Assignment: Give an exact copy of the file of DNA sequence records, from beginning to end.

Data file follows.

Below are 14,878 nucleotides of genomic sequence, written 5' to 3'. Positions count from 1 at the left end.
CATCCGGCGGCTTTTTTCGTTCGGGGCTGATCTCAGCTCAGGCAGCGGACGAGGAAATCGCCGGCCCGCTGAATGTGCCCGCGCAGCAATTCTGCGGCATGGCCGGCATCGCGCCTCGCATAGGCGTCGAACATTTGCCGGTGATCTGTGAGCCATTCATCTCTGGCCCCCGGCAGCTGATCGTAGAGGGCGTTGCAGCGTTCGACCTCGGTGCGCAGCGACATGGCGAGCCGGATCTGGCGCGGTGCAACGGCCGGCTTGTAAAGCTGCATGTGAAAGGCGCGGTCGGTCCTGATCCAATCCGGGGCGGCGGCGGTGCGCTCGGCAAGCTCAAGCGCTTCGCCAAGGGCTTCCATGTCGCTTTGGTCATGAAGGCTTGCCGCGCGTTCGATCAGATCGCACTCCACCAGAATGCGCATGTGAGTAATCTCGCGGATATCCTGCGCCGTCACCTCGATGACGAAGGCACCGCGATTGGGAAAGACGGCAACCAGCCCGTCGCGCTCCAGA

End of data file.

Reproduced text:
Below are 14,878 nucleotides of genomic sequence, written 5' to 3'. Positions count from 1 at the left end.
CATCCGGCGGCTTTTTTCGTTCGGGGCTGATCTCAGCTCAGGCAGCGGACGAGGAAATCGCCGGCCCGCTGAATGTGCCCGCGCAGCAATTCTGCGGCATGGCCGGCATCGCGCCTCGCATAGGCGTCGAACATTTGCCGGTGATCTGTGAGCCATTCATCTCTGGCCCCCGGCAGCTGATCGTAGAGGGCGTTGCAGCGTTCGACCTCGGTGCGCAGCGACATGGCGAGCCGGATCTGGCGCGGTGCAACGGCCGGCTTGTAAAGCTGCATGTGAAAGGCGCGGTCGGTCCTGATCCAATCCGGGGCGGCGGCGGTGCGCTCGGCAAGCTCAAGCGCTTCGCCAAGGGCTTCCATGTCGCTTTGGTCATGAAGGCTTGCCGCGCGTTCGATCAGATCGCACTCCACCAGAATGCGCATGTGAGTAATCTCGCGGATATCCTGCGCCGTCACCTCGATGACGAAGGCACCGCGATTGGGAAAGACGGCAACCAGCCCGTCGCGCTCCAGA